5. Histology of the Small and Large Intestine Flashcards Preview

11. GI Test 1 > 5. Histology of the Small and Large Intestine > Flashcards

Flashcards in 5. Histology of the Small and Large Intestine Deck (26)
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1

What glands are located in the submucosa of the duodenum?

Brunner's glands

2

What is the function of Brunner's glands?

Secretion of an alkaline fluid to neutralize acidic chyme.

3

How many submucosal glands do we find in the jejunum?

The jejunum has no submucosal glands.

4

What glands can be found in the submucosa of the stomach?

There are no submucosal glands in the stomach. The gastric glands are located in the gastric mucosa.

5

What do we call the lymphatic structure that assists with the absorption of fat in the intestinal villi?

Lacteal

6

Where are paneth cells unique to?

The small intestine.

(Specifically the base of the intestinal glands in the small intestine)

7

Where are Brunner's glands located histologically?

In the submucosa of the duodenum

8

What cells of the small intestine secrete lysozyme, alpha-defensins, and other glycoproteins for antimicrobial defense?

Paneth cells

9

What prevents the plicae circulares from ever laying completely flat?

The plicae circulares have a submucosal core

10

Histologically speaking, where are intestinal glands found?

Throughout the mucosal layer of the entire small intestine

11

If you're looking at a section of small intestine, and you see no Peyer's patches and no Brunner's glands, what section of the small intestine are you looking at?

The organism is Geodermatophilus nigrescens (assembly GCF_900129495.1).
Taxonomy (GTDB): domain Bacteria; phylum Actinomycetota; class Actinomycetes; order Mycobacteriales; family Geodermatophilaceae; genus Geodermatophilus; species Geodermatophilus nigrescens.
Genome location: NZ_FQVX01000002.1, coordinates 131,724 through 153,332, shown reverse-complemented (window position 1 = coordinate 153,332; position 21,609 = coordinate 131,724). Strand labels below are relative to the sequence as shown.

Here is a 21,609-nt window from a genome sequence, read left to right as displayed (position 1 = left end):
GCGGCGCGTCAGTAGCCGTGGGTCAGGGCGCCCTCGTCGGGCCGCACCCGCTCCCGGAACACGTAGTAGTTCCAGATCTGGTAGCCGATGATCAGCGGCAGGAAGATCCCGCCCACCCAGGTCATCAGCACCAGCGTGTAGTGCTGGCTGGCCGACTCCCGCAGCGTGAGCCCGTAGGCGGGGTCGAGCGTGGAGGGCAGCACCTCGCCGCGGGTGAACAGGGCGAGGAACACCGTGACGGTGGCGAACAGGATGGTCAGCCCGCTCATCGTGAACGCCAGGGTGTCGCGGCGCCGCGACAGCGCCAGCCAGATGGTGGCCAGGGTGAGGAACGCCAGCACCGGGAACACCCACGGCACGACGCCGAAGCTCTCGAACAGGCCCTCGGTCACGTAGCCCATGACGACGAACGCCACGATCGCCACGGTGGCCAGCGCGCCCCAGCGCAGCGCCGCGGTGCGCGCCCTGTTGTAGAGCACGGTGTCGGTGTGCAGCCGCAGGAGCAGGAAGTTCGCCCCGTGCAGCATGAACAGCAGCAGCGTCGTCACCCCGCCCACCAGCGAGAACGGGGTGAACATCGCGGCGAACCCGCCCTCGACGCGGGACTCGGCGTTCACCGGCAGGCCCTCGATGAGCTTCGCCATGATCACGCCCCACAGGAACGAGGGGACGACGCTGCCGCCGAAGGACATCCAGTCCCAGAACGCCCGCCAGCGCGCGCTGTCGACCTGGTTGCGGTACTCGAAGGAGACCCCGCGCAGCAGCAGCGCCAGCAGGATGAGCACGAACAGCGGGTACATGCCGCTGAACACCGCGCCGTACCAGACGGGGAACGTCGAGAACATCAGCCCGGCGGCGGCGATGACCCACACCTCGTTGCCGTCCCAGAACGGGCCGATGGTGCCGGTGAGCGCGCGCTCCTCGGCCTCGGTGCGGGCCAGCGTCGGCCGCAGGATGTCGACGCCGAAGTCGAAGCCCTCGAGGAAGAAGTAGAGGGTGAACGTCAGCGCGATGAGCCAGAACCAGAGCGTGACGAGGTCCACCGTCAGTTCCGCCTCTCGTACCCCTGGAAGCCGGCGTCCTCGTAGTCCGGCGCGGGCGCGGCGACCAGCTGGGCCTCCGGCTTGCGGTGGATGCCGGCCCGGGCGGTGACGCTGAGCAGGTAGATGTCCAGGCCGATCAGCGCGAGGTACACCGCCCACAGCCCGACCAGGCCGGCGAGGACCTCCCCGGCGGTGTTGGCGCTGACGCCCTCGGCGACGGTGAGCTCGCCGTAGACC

The Jejunum

12

Which part of the intestine typically has the longest villi?

The jejunum

13

What do we call the simple columnar cells of the large intestine?

Colonocytes

14

What is the primary indicator histologically of a slide coming from the colon?

A multitude of goblet cells  without villi

15

What layer, in the colon, forms the tinea coli?

The outer longitudinal layer of the muscularis externae

16

What protein is defective in Hirschprung's disease?

The RET gene, which is responsible for neural crest cell development

17

What is the basic pathophysiology of Hirschsprung's disease?

Neural crest cells fail to differentiate causing an absence of the plexus of Auerbach in the colon. This results in absent peristalsis, and leads to megacolon through impactions.

18

What is the most common type of Hirschsprung's disease?

"Short segment disease" – where the issue is confined to the "rectosigmoid region" (rectum and sigmoid colon).

19

What two diseases are included in the term Inflammatory Bowel Disease?

Ulcerative colitis and Crohn's disease

20

What histological region is affected by ulcerative colitis?

Specifically the mucosa of the large intestine.

21

Where is damage from Crohn's disease localized?

The terminal ileum

(However it has been observed in the large intestine as well)

22

What are the three divisions of the anal canal?

The colorectal zone, the anal transitional zone, and the squamous zone.

23

Where does the enteric nervous system  end?

At the anal transitional zone of the anal canal

24

Where are anal glands found?

Extending into the submucosa and muscularis externa of the anal canal.

25

What are the anal columns formed from?

Mucosal folds of the anal canal

26

What type of glands are the circumanal glands?

Simply apocrine sweat glands in humans